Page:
A walker needs to be durable. It is supposed to keep you from falling, so it would be catastrophic if the walker just falls apart on you. The Ez2Care’s aluminum body isn’t just lightweight, it is also very durable. The rubber tips and wheels are also durable, so you don’t have to worry about them falling apart anytime soon.

There is also a lifetime guarantee attached to the walker, so you can get it replacd if anything does happen to the walker. According to the many online reviews, no one has yet to report this walker just falling apart on them.

Height Adjustment
Walkers need to be the perfect size for them to work. If they are too low, then you have to bend over to use them. If they are too tall, then it can be awkward. Even being just slightly off can make the walker uncomfortable to use.

The Ez2Care walker is very easy to adjust. You can move it between 32 to 39 inches, and the adjustment can be done by just pushing a button. The legs move in one inch increments, which should be good enough to accommodate most people.

Weight Limit
Most people can use the Ez2Care. It supports up to 250 pounds, which should be enough for most of the people who need a walker. However, if you are heavier than this, then you should consider another walker. Putting too much weight on this walker can cause the wheels to deform and the legs to bend.

Two Button Design
The Ez2Care Two Button walker is made to easily fold and extend without having to do much work. Most walkers have difficult to use buttons that are hard to push or they have complex mechanics that makes it hard to work with the walker. This can lead to people fumbling with their walker for several minutes before it actually does what they want it to.

The Ez2Care walker has two simple buttons. Push them and the walker will fold or extend. The buttons are easy to push in, but they are firm enough to ensure you don’t accidentally push the buttons in while using the walker.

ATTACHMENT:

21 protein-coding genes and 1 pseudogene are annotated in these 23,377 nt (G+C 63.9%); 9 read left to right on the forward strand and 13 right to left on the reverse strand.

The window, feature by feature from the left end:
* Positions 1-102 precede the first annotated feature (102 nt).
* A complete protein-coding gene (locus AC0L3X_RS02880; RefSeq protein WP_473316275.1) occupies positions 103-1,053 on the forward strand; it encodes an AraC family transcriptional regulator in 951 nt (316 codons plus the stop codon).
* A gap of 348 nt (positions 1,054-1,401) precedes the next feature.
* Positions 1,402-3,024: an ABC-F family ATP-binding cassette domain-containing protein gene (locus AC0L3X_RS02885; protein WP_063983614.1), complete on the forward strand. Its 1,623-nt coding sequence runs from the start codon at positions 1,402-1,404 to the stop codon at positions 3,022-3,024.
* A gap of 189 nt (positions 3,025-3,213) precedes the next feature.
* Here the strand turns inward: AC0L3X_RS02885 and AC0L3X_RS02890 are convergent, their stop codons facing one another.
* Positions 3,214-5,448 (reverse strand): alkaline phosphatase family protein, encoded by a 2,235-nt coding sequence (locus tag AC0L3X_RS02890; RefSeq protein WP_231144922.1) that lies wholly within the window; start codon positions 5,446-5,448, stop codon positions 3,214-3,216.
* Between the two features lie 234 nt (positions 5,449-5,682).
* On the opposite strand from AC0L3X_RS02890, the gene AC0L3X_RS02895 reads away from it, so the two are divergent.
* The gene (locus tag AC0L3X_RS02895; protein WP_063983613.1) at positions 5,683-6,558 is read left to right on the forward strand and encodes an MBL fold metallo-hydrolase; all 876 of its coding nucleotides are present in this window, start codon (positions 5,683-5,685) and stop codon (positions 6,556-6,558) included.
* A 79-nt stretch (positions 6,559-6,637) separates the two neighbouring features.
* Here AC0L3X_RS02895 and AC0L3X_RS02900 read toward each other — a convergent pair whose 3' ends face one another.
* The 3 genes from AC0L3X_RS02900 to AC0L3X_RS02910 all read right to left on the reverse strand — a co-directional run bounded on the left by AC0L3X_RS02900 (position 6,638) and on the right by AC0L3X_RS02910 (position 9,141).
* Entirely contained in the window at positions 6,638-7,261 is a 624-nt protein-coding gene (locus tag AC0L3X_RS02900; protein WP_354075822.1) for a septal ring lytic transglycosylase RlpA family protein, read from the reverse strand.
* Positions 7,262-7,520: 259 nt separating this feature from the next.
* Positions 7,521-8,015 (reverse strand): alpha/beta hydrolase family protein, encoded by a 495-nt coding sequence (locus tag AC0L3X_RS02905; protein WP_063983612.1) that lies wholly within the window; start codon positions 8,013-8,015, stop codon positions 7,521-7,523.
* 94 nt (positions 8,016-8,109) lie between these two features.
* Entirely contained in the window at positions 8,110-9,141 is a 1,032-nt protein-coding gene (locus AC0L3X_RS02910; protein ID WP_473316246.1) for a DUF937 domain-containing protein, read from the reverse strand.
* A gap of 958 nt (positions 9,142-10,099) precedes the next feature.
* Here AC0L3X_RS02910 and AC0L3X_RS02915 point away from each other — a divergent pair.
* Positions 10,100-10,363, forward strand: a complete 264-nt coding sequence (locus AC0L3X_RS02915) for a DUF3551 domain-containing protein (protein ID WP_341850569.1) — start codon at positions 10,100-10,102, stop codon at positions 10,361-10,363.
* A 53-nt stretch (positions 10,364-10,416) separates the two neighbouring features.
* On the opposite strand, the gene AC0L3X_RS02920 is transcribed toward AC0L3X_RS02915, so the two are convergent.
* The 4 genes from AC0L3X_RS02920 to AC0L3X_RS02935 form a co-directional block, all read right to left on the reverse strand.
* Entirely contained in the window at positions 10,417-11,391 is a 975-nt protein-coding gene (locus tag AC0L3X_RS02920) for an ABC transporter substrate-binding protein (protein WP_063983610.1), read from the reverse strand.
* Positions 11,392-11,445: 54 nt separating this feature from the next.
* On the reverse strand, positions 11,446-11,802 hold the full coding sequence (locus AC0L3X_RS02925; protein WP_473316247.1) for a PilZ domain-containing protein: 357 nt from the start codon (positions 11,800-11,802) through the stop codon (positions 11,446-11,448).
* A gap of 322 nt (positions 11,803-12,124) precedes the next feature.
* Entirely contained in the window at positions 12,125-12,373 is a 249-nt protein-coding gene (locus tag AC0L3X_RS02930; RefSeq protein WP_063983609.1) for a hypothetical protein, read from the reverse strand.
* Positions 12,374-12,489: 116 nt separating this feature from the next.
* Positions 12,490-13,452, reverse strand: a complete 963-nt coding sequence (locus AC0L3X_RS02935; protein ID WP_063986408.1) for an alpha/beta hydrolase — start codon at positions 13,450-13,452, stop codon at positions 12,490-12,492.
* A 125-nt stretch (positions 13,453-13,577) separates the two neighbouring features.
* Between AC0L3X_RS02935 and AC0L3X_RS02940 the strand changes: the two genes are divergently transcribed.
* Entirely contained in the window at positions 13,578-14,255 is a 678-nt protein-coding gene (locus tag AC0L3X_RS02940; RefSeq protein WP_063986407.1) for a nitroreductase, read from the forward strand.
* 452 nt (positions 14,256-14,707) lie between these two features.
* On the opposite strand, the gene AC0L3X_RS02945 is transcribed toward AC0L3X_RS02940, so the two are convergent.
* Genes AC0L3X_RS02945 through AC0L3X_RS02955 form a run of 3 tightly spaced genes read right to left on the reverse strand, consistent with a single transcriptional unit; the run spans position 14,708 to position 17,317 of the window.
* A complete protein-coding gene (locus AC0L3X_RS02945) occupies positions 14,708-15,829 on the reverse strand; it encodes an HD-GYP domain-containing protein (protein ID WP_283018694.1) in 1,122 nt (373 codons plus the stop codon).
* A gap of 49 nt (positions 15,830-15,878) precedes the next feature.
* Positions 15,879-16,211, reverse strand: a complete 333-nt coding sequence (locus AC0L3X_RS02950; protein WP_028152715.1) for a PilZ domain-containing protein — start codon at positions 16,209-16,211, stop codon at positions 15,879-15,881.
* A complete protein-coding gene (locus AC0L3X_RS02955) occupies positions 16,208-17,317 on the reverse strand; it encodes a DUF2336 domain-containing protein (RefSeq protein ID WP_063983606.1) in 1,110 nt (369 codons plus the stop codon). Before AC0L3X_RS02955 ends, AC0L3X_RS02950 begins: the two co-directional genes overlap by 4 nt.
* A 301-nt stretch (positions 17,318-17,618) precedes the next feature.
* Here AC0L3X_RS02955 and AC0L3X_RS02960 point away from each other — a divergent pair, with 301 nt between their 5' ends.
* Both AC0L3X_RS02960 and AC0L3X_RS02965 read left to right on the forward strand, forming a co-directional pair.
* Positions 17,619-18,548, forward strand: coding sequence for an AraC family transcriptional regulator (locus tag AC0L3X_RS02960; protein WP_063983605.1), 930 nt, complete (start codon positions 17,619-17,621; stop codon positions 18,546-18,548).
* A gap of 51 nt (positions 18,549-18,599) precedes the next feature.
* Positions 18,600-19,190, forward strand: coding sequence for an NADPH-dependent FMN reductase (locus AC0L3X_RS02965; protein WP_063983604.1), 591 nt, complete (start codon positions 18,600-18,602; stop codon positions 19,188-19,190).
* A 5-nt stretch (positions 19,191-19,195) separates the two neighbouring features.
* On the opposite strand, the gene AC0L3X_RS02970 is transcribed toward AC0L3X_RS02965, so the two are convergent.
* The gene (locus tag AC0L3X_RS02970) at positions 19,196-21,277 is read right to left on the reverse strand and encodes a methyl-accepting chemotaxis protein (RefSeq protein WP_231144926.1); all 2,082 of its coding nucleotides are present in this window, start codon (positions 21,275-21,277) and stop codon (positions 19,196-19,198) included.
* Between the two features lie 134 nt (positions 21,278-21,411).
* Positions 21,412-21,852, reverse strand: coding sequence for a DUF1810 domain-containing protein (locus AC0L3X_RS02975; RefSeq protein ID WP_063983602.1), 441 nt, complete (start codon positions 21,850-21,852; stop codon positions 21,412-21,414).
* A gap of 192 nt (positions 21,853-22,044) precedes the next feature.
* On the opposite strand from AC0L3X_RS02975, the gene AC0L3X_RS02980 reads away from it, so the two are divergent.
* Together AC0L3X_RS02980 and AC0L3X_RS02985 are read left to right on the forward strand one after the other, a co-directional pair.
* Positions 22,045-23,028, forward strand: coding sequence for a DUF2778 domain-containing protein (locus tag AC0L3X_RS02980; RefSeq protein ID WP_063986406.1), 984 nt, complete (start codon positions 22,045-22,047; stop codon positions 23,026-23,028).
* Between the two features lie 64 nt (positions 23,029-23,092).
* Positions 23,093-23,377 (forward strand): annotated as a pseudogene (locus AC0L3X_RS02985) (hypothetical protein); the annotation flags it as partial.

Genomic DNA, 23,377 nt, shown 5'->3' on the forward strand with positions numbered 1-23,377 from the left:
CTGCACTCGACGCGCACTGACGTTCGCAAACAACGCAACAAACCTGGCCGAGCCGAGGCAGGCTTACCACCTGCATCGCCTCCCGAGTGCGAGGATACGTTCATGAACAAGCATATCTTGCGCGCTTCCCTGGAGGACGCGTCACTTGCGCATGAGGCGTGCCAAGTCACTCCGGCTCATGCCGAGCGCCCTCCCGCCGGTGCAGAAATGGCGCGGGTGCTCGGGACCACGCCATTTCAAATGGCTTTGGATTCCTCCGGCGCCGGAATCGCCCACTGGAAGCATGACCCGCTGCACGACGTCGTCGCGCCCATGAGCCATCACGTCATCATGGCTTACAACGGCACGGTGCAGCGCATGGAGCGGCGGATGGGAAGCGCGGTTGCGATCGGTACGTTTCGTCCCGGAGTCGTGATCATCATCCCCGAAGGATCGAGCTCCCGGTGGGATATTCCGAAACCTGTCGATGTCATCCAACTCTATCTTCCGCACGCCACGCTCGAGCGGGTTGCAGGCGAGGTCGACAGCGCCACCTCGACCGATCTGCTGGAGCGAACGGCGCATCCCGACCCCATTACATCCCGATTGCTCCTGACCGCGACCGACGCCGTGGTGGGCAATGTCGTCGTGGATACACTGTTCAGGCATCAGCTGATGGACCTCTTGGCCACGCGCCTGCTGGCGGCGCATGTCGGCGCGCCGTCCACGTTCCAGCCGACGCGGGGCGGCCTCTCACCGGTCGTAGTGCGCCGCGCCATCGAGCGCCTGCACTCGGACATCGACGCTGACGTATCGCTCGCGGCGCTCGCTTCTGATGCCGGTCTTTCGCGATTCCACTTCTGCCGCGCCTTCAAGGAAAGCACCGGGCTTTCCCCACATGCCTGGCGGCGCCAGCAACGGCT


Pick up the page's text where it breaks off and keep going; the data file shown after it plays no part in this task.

This is one of the best points about the Ez2Care walker, because no one likes fumbling with or getting frustrated at their walker. It is meant to help you, and this feature extends the walker’s normal assistance.

The Ez2Care Two Button walker is one of the best on the market, as it is easy to carry around, adjust and fold without having any complex setup or mechanics. The lightweight and durable nature of this walker is also a huge benefit. This walker comes highly recommended compared to similar models of its kind.

AARP Medicare Plans – A Brief Overview

If you are eligible for one of the AARP Medicare plans, some would argue that you can’t afford not to enroll. You can’t predict a time in your life when you’re going to be sick, need to be hospitalized or be involved in an accident; and risk of these problems increases as our age increases. That’s why there are several Medicare plans on the market designed for people over 50.

AARP, formerly known as American Association of Retired Persons, is a Washington, DC based, non-governmental organization; not an insurer, but a brand, AARP allows its name to be used in the selling of medical plans by insurance companies.

Let’s take a look at the AARP Medicare plans available and what do they offer:

AARP Essential Premier Health Insurance (insured through Aetna Life) – This includes Family Coverage (prescription drugs, doctor visits, hospitalization), Preventive care (routine colonoscopies, flu shots, annual GYN exam, yearly mammogram, yearly physical exam), Vision (one eyes exam every 12 months, discounts on lenses and frames), Tax Coverage (it’s compatible with tax-advantaged Health Savings Accounts), Traveling Coverage (covered in any states that work with Aetna life and internationally).

AARP Medicare Supplement Insurance Plan (insured through United Healthcare Insurance Company) – This covers medical expenses that Plan A and Plan B don’t. It gives you the right to choose your doctors and specialists and it can be combined with part D Plan.